O bjectives of financial reporting under IFRS and GAAP conceptual frameworks
Objectively, both IFRS and GAAP conceptual frameworks agree that the information given in financial reports must be relevant and faithfully represented. The core difference between IFRS and GAAP regarding financial reporting, therefore, is that under IFRS, a focus is maintained on the relevance of information across multiple and independent countries (KPMG, 2014) while GAAP focuses on the US market environment, which it is mandated to satisfy.
Common t erms under IFRS that are synonymous with common stock and balance sheet
The statement of financial position under IFRS synonymously refers to the balance sheet. Though their formats differ, the two documents present comparisons between assets and liabilities, as well as equity. The term ‘statement of financial position' is preferred under IFRS since it clearly spells out the purpose of the document. Common stock, on the other hand, is synonymously referred to as Share Capital Ordinary. The term is common in the EU and hence is mostly used under IFRS.
R evenue recognition under IFRS and GAAP
Principles of revenue recognition are highly directed under GAAP. The direction is based on the specific industry. For instance, a construction company faces separate principles compared to a company dealing with drugs (PwC, 2014). On the other hand, IFRS is more generalized in that once revenue is significant economically, it can be recorded. In this case, there should be a high probability for the revenue to get into the company for it to be recognized. Likewise, the level of accuracy in measuring the revenue should be high.
R evenue and expense under IFRS
The effects of remeasurements are immediately documented in Other Comprehensive Income (OCI) under IFRS. Consequently, gains or losses are not recognized in profit or loss respectively (KPMG 2014). This scenario is as opposed to the US GAAP. Therefore, the definition of revenue and expense under IFRS does not include the gains and losses.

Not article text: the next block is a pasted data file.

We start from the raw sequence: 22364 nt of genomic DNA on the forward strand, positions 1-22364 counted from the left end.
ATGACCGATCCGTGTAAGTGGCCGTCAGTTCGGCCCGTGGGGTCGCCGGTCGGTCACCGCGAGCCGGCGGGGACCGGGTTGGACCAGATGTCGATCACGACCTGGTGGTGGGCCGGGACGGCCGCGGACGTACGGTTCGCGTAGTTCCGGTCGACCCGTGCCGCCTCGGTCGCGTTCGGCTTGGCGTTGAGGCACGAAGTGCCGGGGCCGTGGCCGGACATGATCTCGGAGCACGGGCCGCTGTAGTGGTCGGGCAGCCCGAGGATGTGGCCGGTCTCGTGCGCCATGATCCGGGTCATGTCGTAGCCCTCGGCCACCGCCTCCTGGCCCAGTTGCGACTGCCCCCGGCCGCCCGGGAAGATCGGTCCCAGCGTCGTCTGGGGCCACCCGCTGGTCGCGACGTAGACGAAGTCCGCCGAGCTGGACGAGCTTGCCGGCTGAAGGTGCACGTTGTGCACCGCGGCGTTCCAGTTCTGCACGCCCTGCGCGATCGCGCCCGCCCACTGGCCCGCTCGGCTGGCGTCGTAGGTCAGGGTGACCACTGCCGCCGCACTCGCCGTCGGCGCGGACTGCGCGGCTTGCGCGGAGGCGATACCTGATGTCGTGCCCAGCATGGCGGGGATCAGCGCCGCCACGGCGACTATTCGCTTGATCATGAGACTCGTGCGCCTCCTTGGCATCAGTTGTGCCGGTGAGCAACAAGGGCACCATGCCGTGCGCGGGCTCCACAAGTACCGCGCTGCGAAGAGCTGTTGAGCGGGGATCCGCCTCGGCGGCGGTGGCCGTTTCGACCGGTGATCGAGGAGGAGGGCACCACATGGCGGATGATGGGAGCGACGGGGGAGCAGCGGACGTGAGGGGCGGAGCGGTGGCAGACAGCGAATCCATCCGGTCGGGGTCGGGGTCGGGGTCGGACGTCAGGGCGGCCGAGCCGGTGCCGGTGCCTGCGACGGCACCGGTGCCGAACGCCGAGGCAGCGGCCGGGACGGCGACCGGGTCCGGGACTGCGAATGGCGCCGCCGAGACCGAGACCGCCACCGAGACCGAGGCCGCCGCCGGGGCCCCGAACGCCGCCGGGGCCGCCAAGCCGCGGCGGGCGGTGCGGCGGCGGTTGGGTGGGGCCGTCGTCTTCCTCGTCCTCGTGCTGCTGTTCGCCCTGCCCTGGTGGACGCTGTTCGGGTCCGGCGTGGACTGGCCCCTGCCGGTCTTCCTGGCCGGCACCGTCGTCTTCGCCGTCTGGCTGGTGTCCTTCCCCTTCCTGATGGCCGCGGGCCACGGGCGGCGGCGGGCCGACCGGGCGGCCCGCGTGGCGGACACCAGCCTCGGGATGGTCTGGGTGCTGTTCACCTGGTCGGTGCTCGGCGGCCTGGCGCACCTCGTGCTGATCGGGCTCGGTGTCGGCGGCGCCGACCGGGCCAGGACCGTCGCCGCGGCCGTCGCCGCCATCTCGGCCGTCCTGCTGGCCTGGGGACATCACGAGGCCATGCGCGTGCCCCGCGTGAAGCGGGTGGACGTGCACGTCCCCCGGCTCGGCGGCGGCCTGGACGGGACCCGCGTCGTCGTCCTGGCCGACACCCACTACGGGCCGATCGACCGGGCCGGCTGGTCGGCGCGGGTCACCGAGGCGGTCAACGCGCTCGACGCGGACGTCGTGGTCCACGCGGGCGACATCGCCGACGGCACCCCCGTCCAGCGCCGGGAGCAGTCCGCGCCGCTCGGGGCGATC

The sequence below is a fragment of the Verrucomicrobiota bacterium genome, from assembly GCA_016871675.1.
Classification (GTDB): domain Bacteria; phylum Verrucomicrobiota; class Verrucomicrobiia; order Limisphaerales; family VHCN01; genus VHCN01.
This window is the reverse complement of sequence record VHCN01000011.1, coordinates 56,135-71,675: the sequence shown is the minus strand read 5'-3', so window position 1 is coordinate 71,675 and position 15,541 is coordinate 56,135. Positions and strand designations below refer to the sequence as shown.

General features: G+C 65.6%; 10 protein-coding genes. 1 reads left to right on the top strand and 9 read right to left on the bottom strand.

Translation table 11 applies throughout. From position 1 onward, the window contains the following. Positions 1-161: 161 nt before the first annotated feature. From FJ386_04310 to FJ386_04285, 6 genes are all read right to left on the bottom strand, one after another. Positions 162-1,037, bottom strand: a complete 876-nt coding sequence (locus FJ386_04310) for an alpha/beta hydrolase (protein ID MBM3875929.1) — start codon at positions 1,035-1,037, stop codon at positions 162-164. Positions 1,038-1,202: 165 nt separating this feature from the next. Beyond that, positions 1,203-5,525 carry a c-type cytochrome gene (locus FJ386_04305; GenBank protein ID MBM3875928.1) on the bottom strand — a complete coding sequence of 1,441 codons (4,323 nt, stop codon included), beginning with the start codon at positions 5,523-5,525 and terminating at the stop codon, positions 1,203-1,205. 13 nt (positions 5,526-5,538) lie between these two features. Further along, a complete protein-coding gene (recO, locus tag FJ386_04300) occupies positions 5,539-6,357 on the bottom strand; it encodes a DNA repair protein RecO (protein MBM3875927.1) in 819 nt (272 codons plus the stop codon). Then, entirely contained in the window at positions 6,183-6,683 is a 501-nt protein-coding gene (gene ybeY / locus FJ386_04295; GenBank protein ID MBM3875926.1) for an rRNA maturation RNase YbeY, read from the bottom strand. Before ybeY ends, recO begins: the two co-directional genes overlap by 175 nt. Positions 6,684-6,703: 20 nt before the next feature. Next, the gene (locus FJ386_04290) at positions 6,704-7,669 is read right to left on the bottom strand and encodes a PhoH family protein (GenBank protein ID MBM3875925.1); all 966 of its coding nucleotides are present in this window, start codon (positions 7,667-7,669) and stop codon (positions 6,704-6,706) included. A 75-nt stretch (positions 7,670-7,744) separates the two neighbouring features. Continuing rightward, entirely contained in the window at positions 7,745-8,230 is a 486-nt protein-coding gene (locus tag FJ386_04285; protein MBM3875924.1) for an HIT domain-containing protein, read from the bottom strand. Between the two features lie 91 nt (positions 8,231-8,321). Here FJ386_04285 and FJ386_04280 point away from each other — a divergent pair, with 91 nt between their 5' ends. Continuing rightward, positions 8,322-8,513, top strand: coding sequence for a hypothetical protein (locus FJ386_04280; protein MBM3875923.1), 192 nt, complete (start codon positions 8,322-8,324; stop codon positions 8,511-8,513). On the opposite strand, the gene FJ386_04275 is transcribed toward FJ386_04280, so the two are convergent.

The competitive implications of the Sarbanes-Oxley Act (SOX) on US companies
The SOX of 2002 was ratified to lower fraud at the top level of corporate leadership, and to enhance financial reporting transparency. The additional rules for public companies made financial reporting expensive and complicated. Hence, the act was highly opposed. As a result, many international companies moved out of the US. However, the Act has successfully met its objectives so far. Therefore by reducing fraud and enhancing transparency in financial reporting, the act gives an advantage to US based companies as opposed to those located outside.
As the marketplace becomes globalized, adoption of one accounting standard with international acceptance is inevitable. Despite the multi-faceted differences between IFRS and GAAP highlighted above, the IFRS is better positioned to take up this role. Though the US has shown interests in adopting the IFRS, the GAAP is still widely used in the country. The IASB and FASB should therefore continuously make the two standards better, and work together towards ensuring their convergence.
KPMG. (2014). IFRS compared to US GAAP: An overview
PwC. (2014). IFRS and US GAAP: similarities and differences.
SEC. (2011). A W ork plan for consideration of incorporating IFRS into the financial reporting systems for U.S. Issuers: A comparison of GAAP and IFRS. The Office of Chief Accountant United States SEC